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By Bev Wieler

Out My Kitchen Window


Lantanas are blooming their little hearts out. They love the hot, humid days of July in Nebraska. Humidity occasionally fogs over the view out my kitchen window but, as it slides off, we are delighted to again see mama turkey by the flower garden.

She was standing as if on guard this wet morning. On guard she was, as to our delight, we spotted a young turkey nearby, busily pecking away for bugs in the grass.

Summer out the kitchen window includes, not only the turkeys, but also bright bursts of deep red from a day lily, named Reb, to a brilliant yellow day lily named Lady Friend. In between them are day lilies in a peach tone with very ruffly edges to a true red day lily that blooms on long stems reaching for the sun. The red color seems to pop as the plant blooms between pots of bright yellow-green coleus.

Waiting their turn in the flower show is a heavy hanging pod of tiger lilies. The pods are orange and seem about to burst with bloom.

Closer to ground level, there are spots of color from pink toned vinca that were planted late in the season to fill in colorless spots. A short variety of zinnias bloom in bright orange and and Dreamland zinnias are flooding their area with blooms in shades of pink and gold.

White blooming petunias, vinca and impatients also fill in the flower garden, adding variety and brightness. Spikes of blue annual Victoria blue salvia add another dimension to the flower bed.

It may sound wonderful, but flower gardens also are home to many unwanted vegetation and a gardener can go out daily to find yet another weed has sprouted from the soil.

I recently visited with the lady who owned our acreage more than 30 years ago. She always asks about the place that had been in her family for years. I keep reminding myself that the weeds are from the seeds that grew here before we moved in. You have to blame someone.

Along with the weeds, the flower and veggie gardens have been a challenge this year. Our first problem was the cold, then the extreme heat.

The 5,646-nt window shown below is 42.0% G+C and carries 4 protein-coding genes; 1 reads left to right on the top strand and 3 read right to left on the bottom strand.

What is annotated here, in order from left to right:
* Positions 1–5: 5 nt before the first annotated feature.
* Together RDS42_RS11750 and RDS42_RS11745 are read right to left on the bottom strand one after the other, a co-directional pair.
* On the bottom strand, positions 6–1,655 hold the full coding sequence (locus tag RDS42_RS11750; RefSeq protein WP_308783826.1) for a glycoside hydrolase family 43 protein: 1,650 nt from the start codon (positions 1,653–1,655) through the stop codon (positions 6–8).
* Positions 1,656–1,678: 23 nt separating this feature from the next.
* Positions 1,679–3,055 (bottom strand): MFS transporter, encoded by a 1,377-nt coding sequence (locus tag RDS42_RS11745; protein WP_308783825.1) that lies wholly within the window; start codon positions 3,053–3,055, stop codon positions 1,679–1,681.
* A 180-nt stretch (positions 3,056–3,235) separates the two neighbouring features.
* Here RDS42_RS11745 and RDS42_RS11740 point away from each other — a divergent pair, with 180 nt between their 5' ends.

The next garden dispute was with little grasshoppers who invaded the entire area. They started by stripping the foliage off carrots and munched crazily on the potatoes and even attacked the marigold foliage. Applications of the products Eight and Seven, and yet another insecticide product, eventually slowed the chomping of our plants to a slower pace, allowing the plants to shoot new leaves and grow.

The potatoes began to bloom but were slowed down and are a bit later than usual in producing those ever-delicious young potatoes.

We again have way too many hills of our favorite, fingerling potatoes. We like to roast them using the grill. We clean ours, cover them with olive oil and season them with sea salt before roasting.

There have been countless negatives in gardening this year but for the garden hobbiest, the challenges are met head on and we continue to learn, no matter how many years we have been gardening.

Even mid-July, I find myself transplanting flowering plants to new areas, knowing that isn't a good thing to do in the summer heat. But, why not? It's always worth the chance of the plants springing into bloom within a few weeks and hasn't cost me a thing besides my time. I did do the transplanting on a cloudy day which certainly helped.

Bev Wieler

Daylily • A yellow lady friend daylily gravitates toward sunlight in Bev Wieler's yard, in West Point.

The cloudy days are also wonderful for snapping a few photos in the flower garden. I've been using my Iphone and feel like I'm cheating using it rather than my Nikon. The phone is hooked on my belt as I work in the garden and of course, that makes it easy to access when I see a flower that needs its picture taken.

Whatever method you want to use to take photos of flowers, I suggest you do. Photos are fun to share with friends and to even call up when the blooms are done and you can again enjoy the summer days in the garden.

For now, I will enjoy mornings of looking out my kitchen window at the colors of the flower garden and even the brown and gray camouflage tones of a mother turkey and her chick as they work at controlling the bugs in the yard.


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